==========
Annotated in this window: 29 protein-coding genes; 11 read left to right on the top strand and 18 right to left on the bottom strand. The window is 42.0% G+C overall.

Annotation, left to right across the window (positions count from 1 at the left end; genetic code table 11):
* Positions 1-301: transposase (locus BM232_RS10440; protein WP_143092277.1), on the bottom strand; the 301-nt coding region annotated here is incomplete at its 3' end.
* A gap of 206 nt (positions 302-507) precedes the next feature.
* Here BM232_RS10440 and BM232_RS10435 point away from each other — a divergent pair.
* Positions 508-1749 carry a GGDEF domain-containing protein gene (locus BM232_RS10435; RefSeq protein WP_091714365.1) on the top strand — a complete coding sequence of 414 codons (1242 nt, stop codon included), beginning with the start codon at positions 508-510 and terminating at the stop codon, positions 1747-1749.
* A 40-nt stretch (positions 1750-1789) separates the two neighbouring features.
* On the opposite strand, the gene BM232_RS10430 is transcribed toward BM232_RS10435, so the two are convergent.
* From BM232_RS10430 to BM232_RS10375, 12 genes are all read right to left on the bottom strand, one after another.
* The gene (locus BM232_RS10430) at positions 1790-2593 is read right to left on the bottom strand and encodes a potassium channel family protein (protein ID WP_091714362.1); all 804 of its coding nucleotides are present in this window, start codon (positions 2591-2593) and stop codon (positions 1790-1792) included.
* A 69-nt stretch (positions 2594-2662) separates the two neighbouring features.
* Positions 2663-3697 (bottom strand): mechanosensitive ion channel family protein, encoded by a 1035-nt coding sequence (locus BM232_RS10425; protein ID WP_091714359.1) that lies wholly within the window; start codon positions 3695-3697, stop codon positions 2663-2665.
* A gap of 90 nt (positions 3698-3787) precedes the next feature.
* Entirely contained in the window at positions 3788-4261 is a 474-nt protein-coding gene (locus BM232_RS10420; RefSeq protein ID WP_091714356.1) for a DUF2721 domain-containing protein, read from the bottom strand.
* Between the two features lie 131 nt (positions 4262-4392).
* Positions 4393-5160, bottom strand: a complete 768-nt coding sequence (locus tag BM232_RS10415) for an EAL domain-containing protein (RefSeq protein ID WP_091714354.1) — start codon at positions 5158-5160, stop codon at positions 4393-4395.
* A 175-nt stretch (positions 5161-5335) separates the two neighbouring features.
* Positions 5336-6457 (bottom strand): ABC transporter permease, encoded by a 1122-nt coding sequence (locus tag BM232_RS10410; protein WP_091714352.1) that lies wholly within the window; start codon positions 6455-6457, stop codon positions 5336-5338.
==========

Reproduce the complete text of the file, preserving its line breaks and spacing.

Annotated in this window: 29 protein-coding genes; 11 read left to right on the top strand and 18 right to left on the bottom strand. The window is 42.0% G+C overall.

Annotation, left to right across the window (positions count from 1 at the left end; genetic code table 11):
* Positions 1-301: transposase (locus BM232_RS10440; protein WP_143092277.1), on the bottom strand; the 301-nt coding region annotated here is incomplete at its 3' end.
* A gap of 206 nt (positions 302-507) precedes the next feature.
* Here BM232_RS10440 and BM232_RS10435 point away from each other — a divergent pair.
* Positions 508-1749 carry a GGDEF domain-containing protein gene (locus BM232_RS10435; RefSeq protein WP_091714365.1) on the top strand — a complete coding sequence of 414 codons (1242 nt, stop codon included), beginning with the start codon at positions 508-510 and terminating at the stop codon, positions 1747-1749.
* A 40-nt stretch (positions 1750-1789) separates the two neighbouring features.
* On the opposite strand, the gene BM232_RS10430 is transcribed toward BM232_RS10435, so the two are convergent.
* From BM232_RS10430 to BM232_RS10375, 12 genes are all read right to left on the bottom strand, one after another.
* The gene (locus BM232_RS10430) at positions 1790-2593 is read right to left on the bottom strand and encodes a potassium channel family protein (protein ID WP_091714362.1); all 804 of its coding nucleotides are present in this window, start codon (positions 2591-2593) and stop codon (positions 1790-1792) included.
* A 69-nt stretch (positions 2594-2662) separates the two neighbouring features.
* Positions 2663-3697 (bottom strand): mechanosensitive ion channel family protein, encoded by a 1035-nt coding sequence (locus BM232_RS10425; protein ID WP_091714359.1) that lies wholly within the window; start codon positions 3695-3697, stop codon positions 2663-2665.
* A gap of 90 nt (positions 3698-3787) precedes the next feature.
* Entirely contained in the window at positions 3788-4261 is a 474-nt protein-coding gene (locus BM232_RS10420; RefSeq protein ID WP_091714356.1) for a DUF2721 domain-containing protein, read from the bottom strand.
* Between the two features lie 131 nt (positions 4262-4392).
* Positions 4393-5160, bottom strand: a complete 768-nt coding sequence (locus tag BM232_RS10415) for an EAL domain-containing protein (RefSeq protein ID WP_091714354.1) — start codon at positions 5158-5160, stop codon at positions 4393-4395.
* A 175-nt stretch (positions 5161-5335) separates the two neighbouring features.
* Positions 5336-6457 (bottom strand): ABC transporter permease, encoded by a 1122-nt coding sequence (locus tag BM232_RS10410; protein WP_091714352.1) that lies wholly within the window; start codon positions 6455-6457, stop codon positions 5336-5338.